Structural Biochemistry/Testosterone

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Testosterone is the primary male hormone created from cholesterol. Although it has significantly presence in males, it is created in the ovaries in female as well. As aging occurs, the amount of testosterone is decreased in the body. The decrease in testosterone leads to the decrease of bone density.

Testosterone is a steroid hormone from the androgen group. In mammals, testosterone is primarily secreted in the testes of males and the ovaries of females, although small amounts are also secreted by the adrenal glands. It is the principal male sex hormone and an anabolic steroid. Testosterone is evolutionarily conserved through most vertebrates, although fish makes a slightly different form called 11-ketotestosterone. In men, testosterone plays a key role in the development of male reproductive tissues such as the testis and prostate as well as promoting secondary sexual characteristics such as increased muscle and bone mass and hair growth. In addition, testosterone is essential for health and well-being as well as preventing osteoporosis. On average, an adult human male body produces about ten times more testosterone than an adult human female body. Females are from a behavioral perspective (rather than from an anatomical or biological perspective), more sensitive to the hormone. However, the overall ranges for male and female are very wide, such that the ranges actually overlap at the low end and high end respectively.

Physiological Effects[edit | edit source]

Androgens promote protein synthesis and cell growth in tissues that contain androgen receptors. Testosterone affects the cell in two different ways: virilizing and anabolic. Anabolic effects increases bone density, bone maturation, and increase in muscle mass and strength. Androgenic effects are maturation of the sex organs, particularly in the size of the penis and the forming of the scrotum in the detus and after birth, usually durring puberty which deepens the voice, growth of hair.

Prenatal Effects[edit | edit source]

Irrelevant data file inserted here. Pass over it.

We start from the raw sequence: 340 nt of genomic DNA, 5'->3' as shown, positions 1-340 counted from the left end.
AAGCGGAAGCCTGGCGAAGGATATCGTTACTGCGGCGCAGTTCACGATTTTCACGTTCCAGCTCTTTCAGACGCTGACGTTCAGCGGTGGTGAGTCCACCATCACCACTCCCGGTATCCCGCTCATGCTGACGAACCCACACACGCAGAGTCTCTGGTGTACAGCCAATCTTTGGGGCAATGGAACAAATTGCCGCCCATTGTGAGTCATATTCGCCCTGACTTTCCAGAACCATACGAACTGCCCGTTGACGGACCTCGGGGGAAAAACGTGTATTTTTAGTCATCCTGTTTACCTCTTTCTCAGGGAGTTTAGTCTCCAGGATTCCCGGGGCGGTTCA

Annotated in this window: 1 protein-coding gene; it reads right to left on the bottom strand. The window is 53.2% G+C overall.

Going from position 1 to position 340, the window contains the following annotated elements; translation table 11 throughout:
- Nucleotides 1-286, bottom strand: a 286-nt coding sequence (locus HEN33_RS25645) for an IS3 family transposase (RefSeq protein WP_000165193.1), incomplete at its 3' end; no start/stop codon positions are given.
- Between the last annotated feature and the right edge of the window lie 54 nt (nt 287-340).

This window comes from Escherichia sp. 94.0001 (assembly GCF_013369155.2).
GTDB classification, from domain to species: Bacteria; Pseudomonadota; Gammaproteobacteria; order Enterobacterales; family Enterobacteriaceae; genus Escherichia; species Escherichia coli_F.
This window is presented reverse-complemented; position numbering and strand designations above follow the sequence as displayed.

The prenatal androgen occur in 2 different stages. First is the genital virilization which is the midline fusion, scrotal thining, rugation, and phallic enlargement. The second is the development of prostate and seminal vesciles. In the second trimester androgen levels are associated with gender characterization. This period has also known to affect the femininity or masculinity of the fetus and how it can be further predicted to have feminine or masculine behaviors. Durring preganancy a mother's testosterone levels the behavior more than the fetusus testosterone level.

Pre-peripubertal Effects[edit | edit source]

Pre-peripubertal Effects are the first effects that are observed when androgen levels are raised. This usually occurs at the end of childhood and is seen in both girls and boys.

  • Axillary Hair
  • Growth Spurt or accelerated bone maturation
  • Facial Hair
  • Body odour
  • Acne or increase oiliness on skin
  • The appearance of pubic hair

Pubertal Effects[edit | edit source]

Pubertal effects happen when androgen levels are usually higher than normal.

  • Appearance of Adams apple
  • Broader shoulders as the rib cage expands
  • Deeper voice
  • Remodeling of facial bone contours
  • Increased in muscle mass and strength
  • Leg hair
  • Chest Hair and perianal hair
  • Pubic hair extends to the thighs
  • Increased lido and erection or clitoral engorgement
  • clitoromegaly
  • enlargement of the sebaceous glands
  • Acne
  • Axillary hair
  • Complete bone maturation

Biological Uses[edit | edit source]

  • Testosterone regulates the thromboxane receptors and platelets.
  • It also maintains muscle trophism
  • Also regulates acute hypothalamic pituitary adrenal axis (HPA) response
  • Testosterone is also necessary for normal sperm growth
  • Activates genes in sertoli cells
  • Promotes differentiation of spermatogonia

Reference: Berg, Jeremy M.; Tymoczko, John L.; Stryer, Lubert. Biochemistry. 7th ed. New York, 2012.